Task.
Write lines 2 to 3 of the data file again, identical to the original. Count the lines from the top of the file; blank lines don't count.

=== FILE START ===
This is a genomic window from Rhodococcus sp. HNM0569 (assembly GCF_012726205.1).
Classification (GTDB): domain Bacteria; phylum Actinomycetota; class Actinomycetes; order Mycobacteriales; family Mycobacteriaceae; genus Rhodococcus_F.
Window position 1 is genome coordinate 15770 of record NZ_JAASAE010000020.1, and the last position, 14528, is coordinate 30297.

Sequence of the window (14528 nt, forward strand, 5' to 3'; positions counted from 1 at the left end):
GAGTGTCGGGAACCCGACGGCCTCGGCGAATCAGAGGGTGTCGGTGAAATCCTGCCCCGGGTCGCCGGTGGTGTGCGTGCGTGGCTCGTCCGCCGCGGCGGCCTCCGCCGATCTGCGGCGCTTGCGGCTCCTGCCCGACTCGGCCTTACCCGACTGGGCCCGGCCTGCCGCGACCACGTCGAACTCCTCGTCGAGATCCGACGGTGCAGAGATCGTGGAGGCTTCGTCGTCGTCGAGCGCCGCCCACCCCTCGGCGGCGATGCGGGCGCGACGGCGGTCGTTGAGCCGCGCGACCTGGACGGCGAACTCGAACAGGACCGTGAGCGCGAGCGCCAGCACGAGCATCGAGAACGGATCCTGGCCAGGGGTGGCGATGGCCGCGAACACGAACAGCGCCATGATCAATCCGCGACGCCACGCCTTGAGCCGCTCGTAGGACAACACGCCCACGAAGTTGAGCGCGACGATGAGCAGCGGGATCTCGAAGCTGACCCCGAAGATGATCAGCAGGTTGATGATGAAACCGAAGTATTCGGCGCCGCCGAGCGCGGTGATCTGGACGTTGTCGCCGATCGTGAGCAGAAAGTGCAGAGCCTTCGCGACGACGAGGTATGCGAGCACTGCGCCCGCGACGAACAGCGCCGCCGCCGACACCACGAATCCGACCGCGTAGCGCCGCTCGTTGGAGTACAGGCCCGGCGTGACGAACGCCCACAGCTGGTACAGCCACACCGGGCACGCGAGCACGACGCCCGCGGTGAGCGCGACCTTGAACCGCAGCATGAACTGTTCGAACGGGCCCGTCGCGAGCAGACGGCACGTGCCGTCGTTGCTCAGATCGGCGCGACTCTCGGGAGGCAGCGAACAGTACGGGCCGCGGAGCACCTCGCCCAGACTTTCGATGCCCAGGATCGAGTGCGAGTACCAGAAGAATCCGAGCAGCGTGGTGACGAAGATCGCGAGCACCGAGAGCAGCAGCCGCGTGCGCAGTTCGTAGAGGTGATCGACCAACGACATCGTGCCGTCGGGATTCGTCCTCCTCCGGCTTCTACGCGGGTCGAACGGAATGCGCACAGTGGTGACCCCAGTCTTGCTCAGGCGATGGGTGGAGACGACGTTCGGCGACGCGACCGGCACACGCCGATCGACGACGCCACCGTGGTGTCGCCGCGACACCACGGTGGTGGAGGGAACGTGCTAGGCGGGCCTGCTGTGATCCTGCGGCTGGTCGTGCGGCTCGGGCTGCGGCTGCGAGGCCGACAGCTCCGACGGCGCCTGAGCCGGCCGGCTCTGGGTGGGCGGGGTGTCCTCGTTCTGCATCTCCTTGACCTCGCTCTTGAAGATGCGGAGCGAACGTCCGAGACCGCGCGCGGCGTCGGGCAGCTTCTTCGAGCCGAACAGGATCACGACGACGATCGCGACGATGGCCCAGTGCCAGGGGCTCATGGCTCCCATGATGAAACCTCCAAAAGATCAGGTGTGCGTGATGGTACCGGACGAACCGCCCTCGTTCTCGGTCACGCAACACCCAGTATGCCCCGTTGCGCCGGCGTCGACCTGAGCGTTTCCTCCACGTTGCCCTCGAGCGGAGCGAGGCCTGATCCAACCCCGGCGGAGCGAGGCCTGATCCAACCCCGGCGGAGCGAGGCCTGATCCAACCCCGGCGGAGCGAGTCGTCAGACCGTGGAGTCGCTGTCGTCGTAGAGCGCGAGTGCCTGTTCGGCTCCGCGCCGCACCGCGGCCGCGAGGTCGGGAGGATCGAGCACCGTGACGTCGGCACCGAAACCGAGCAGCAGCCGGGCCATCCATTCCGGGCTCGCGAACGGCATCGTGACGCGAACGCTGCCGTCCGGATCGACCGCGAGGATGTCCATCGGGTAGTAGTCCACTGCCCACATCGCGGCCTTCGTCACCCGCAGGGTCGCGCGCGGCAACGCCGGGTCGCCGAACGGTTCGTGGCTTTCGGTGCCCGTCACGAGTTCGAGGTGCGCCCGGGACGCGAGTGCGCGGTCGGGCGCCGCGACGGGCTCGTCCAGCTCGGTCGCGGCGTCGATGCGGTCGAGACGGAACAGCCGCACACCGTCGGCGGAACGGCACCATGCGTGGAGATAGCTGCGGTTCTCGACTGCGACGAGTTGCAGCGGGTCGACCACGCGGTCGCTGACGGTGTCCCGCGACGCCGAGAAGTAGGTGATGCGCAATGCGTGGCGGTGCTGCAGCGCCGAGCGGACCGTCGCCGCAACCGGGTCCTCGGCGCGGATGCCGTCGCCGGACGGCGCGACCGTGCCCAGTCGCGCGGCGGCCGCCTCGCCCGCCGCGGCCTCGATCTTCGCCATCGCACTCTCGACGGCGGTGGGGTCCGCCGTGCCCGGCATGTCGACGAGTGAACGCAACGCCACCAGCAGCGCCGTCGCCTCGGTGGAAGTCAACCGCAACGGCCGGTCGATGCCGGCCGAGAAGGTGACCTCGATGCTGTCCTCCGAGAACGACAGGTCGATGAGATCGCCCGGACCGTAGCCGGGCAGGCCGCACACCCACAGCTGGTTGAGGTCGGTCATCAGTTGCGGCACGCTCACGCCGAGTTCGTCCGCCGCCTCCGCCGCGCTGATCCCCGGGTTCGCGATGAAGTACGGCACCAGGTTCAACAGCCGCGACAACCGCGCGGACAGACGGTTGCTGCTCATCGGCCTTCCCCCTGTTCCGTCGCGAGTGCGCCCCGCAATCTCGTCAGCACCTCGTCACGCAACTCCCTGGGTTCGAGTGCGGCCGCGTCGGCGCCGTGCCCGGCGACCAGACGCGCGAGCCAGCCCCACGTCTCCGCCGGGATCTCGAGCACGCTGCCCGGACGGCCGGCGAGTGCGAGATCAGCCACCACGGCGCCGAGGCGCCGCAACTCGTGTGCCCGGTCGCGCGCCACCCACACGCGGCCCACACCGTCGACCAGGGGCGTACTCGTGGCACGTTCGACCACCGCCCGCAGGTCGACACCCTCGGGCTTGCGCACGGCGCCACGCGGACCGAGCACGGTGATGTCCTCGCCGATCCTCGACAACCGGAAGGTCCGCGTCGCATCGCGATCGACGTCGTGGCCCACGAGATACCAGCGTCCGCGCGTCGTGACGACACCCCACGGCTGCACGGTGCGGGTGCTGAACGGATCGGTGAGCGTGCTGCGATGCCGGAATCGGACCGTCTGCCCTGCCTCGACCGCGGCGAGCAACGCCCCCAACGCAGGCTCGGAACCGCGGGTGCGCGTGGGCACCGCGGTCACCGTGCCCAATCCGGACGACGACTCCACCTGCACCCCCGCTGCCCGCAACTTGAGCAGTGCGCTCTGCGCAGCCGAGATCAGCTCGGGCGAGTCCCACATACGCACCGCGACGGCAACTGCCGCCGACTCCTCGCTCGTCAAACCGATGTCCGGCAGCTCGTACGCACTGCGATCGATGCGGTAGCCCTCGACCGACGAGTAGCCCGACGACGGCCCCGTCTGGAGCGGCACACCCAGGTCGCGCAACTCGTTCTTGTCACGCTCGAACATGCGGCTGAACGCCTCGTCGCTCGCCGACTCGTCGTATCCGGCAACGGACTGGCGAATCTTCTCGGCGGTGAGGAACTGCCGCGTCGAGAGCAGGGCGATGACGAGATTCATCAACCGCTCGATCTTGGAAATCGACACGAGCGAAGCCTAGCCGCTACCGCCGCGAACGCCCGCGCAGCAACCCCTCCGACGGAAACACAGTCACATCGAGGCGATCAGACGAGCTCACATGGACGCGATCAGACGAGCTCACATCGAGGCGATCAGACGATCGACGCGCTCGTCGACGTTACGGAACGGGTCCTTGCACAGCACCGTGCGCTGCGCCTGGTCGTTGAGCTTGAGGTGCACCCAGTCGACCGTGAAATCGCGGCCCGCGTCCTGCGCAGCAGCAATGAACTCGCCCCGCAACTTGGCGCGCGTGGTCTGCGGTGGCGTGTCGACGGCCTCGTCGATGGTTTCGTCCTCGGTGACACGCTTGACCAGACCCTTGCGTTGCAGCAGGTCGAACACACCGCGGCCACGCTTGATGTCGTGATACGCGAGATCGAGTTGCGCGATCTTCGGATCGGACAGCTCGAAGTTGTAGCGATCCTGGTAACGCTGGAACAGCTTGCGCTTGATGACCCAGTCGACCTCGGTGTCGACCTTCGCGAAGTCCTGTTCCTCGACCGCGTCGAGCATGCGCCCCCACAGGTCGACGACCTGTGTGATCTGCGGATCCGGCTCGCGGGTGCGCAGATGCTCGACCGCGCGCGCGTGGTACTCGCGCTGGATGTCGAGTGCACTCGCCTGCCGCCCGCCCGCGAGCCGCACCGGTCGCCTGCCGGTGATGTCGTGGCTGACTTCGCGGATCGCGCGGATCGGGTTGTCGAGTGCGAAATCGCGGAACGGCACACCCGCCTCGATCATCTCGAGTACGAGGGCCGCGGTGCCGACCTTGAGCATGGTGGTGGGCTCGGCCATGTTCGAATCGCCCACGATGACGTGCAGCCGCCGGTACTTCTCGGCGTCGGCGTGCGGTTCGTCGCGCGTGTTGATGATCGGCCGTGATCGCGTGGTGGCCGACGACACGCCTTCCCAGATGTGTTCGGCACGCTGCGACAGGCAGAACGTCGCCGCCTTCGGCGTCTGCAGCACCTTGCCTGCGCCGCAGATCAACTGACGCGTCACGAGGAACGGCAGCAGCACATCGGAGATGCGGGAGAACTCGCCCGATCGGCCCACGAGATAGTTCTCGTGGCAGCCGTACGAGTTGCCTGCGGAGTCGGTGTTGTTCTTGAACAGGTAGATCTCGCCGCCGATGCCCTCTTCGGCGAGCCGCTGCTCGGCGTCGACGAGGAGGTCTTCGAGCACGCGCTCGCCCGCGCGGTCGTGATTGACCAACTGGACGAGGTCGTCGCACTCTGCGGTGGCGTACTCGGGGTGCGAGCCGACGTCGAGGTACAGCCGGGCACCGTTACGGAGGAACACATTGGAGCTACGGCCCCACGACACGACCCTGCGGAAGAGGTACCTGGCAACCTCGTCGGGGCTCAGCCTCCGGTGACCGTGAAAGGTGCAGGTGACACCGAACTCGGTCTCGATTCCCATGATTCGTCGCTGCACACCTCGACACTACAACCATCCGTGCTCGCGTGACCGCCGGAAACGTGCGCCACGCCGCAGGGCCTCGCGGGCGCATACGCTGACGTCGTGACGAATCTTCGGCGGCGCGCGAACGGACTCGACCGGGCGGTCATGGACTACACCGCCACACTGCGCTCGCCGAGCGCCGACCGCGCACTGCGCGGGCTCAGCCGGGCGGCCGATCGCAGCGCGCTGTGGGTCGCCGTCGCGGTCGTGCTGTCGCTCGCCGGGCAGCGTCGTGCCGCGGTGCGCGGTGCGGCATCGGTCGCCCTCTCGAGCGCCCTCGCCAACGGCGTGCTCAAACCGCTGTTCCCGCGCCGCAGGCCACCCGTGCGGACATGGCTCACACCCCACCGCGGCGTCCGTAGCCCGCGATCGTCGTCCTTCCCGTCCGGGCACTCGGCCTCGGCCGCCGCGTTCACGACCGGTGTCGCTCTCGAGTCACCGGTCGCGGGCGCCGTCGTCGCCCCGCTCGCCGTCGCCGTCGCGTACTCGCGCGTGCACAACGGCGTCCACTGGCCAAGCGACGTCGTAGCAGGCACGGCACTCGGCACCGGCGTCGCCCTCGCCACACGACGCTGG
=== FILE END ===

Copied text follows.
Classification (GTDB): domain Bacteria; phylum Actinomycetota; class Actinomycetes; order Mycobacteriales; family Mycobacteriaceae; genus Rhodococcus_F.
Window position 1 is genome coordinate 15770 of record NZ_JAASAE010000020.1, and the last position, 14528, is coordinate 30297.